Sensors and processors converge for industrial applications
Industry 4.0 has come a long way since the buzzword was coined at the Hannover Fair in 2011. The journey toward smart manufacturing continues, but what have really made a difference in recent years are the takeoff of the internet of things (IoT) and the advent of artificial intelligence (AI) solutions.
Here, it’s worth mentioning that in 2012, General Electric coined the term industrial internet for a multitude of industrial devices intelligently connected to create systems that could monitor, collect, exchange, analyze, and deliver valuable insights. Eventually, the notions of Industry 4.0 and industrial internet began to converge, culminating in the industrial IoT or IIoT.
Whatever it’s called, Industry 4.0 or IIoT, the underlying goal is the realization of the fourth industrial revolution after the steam engine, conveyor belt, and information technology (IT) aided by cutting-edge electronics. It takes manufacturing and process automation to a whole new level in which the factories of tomorrow will build connected systems comprising sensors, actuators, and control systems, all linked through different types of networks via the internet protocol (IP).
Figure 1: Industry 4.0 marks the next level of digital transformation. (Image: Texas Instruments)
What’s also accelerating the Industry 4.0 movement is the integration of AI applications such as fault detection and classification. The combination of IoT and AI technologies is changing the way engineers can manage data, disseminate information, and make real-time decisions in production environments. The use of machine-learning algorithms and robot-based process handling can further optimize modern manufacturing with huge savings in cost and worker-hours.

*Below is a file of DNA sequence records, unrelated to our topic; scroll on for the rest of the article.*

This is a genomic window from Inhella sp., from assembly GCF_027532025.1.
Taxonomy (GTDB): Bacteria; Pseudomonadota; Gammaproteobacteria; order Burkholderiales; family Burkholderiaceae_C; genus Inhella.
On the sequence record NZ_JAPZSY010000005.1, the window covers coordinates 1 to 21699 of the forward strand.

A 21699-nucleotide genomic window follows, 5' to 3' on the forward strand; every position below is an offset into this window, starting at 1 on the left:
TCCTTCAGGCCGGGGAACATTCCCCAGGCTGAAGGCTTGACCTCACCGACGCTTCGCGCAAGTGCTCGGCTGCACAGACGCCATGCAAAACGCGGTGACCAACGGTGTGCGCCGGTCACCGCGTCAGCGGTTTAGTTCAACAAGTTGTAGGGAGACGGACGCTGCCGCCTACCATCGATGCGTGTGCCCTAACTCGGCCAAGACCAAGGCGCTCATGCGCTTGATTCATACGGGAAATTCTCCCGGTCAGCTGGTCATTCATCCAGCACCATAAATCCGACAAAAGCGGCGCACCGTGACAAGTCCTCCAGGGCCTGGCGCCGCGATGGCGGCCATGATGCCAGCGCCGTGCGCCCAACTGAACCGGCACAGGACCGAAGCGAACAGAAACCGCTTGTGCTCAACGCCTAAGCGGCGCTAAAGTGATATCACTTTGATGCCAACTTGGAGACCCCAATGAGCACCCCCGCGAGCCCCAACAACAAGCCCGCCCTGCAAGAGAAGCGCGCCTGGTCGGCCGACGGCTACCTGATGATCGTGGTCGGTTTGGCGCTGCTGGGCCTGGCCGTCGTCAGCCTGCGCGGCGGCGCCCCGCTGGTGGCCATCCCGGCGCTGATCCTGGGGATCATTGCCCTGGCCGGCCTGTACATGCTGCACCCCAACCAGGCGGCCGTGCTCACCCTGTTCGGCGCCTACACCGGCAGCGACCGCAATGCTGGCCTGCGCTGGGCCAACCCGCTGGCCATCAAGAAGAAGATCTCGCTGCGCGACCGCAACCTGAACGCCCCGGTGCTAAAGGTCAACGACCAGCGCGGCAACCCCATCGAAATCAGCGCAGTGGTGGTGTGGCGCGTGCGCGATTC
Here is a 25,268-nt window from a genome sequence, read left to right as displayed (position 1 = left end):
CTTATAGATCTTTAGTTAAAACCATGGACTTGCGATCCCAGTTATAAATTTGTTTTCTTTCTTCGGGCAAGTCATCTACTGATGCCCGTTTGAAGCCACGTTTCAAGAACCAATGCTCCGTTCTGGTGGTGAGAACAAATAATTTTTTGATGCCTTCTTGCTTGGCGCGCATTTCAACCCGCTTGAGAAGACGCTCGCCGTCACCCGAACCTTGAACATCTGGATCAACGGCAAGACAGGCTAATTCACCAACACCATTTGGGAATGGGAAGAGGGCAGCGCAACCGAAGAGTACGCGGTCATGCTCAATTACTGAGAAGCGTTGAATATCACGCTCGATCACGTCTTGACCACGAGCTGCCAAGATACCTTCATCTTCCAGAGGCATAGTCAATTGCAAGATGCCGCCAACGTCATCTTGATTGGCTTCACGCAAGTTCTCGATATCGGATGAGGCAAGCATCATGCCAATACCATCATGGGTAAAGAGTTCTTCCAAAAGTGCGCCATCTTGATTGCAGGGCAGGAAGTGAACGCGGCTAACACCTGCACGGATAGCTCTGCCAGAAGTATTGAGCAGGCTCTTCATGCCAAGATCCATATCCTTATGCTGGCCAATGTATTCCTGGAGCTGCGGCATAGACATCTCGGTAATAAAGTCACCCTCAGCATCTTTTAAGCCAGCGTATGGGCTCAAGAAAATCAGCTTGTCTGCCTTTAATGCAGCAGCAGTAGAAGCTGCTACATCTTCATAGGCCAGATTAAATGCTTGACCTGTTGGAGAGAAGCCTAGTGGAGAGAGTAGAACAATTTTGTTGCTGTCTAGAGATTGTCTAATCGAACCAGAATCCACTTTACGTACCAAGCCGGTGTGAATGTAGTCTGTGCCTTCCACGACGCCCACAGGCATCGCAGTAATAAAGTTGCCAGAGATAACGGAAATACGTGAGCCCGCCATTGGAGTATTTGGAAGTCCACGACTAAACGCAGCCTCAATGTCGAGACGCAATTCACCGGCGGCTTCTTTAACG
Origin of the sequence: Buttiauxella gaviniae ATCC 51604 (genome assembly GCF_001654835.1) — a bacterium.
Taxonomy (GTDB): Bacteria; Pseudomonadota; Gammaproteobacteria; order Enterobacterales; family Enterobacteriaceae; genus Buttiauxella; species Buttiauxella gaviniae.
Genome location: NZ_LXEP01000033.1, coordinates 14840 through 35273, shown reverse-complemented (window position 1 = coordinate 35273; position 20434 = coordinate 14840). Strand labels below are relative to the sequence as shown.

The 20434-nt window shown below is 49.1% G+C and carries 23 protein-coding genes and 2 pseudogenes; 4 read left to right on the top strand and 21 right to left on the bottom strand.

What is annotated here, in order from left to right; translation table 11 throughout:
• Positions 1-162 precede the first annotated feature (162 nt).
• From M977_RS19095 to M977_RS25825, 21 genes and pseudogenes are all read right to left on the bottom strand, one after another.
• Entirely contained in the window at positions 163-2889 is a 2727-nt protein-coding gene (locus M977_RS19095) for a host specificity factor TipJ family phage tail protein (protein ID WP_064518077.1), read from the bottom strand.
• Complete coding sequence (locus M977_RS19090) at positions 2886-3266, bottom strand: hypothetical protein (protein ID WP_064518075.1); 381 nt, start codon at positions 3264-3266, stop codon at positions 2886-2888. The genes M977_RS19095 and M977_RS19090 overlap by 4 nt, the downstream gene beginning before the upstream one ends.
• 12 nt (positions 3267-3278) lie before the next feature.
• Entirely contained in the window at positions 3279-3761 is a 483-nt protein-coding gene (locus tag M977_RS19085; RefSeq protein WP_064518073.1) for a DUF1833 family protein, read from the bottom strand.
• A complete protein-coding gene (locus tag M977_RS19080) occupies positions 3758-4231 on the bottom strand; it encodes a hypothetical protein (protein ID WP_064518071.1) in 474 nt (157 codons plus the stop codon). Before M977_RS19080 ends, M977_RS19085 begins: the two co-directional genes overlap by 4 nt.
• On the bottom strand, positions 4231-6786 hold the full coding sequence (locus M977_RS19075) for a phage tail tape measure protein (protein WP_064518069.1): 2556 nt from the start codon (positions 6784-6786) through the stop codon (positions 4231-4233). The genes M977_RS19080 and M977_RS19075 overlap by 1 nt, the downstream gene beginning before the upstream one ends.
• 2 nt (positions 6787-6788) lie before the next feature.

A practical manifestation of Industry 4.0 can be seen at General Electric's factory in Schenectady, New York. The manufacturing facility for sodium-nickel batteries has installed more than 10,000 sensors scattered across 180,000 square feet of manufacturing space. All of these sensors are connected via high-speed Ethernet.
That brings us to one of the fundamental building blocks of Industry 4.0 designs: connected sensors.
Internet of sensors
Sensors connected via wired or wireless links form the backbone of an Industry 4.0 or IIoT system. The machine data that sensors deliver to the cloud can optimize manufacturing, predict failures, schedule maintenance, and automatically replenish inventory.
What’s new in sensors in the Industry 4.0 realm is the convergence of localization and communication for creating precise, indoor-location systems. That allows factories to monitor tools in real time and manage their use by workers to improve efficiency, safety, security, and quality control on assembly lines.
These high-precision and location-aware systems use smart wireless sensor solutions. Take the example of Smart Cab, which sensor supplier Bosch has developed in collaboration with CAB Concept Cluster (CCC). It integrates cameras and drones in agricultural vehicles and turns them into connected control centers in the field.
Figure 2: Beyond smart manufacturing, the Industry 4.0 initiative is expanding into other areas like connected farming. (Image: CAB Concept Cluster)
This solution provides farmers with detailed pictures of crop conditions taken by camera drones and later processed in the cloud. The camera drones can also perform object recognition to warn farmers about live obstacles like deer. Moreover, farmers can perform specific functions such as adjusting nozzle settings according to weather or soil conditions.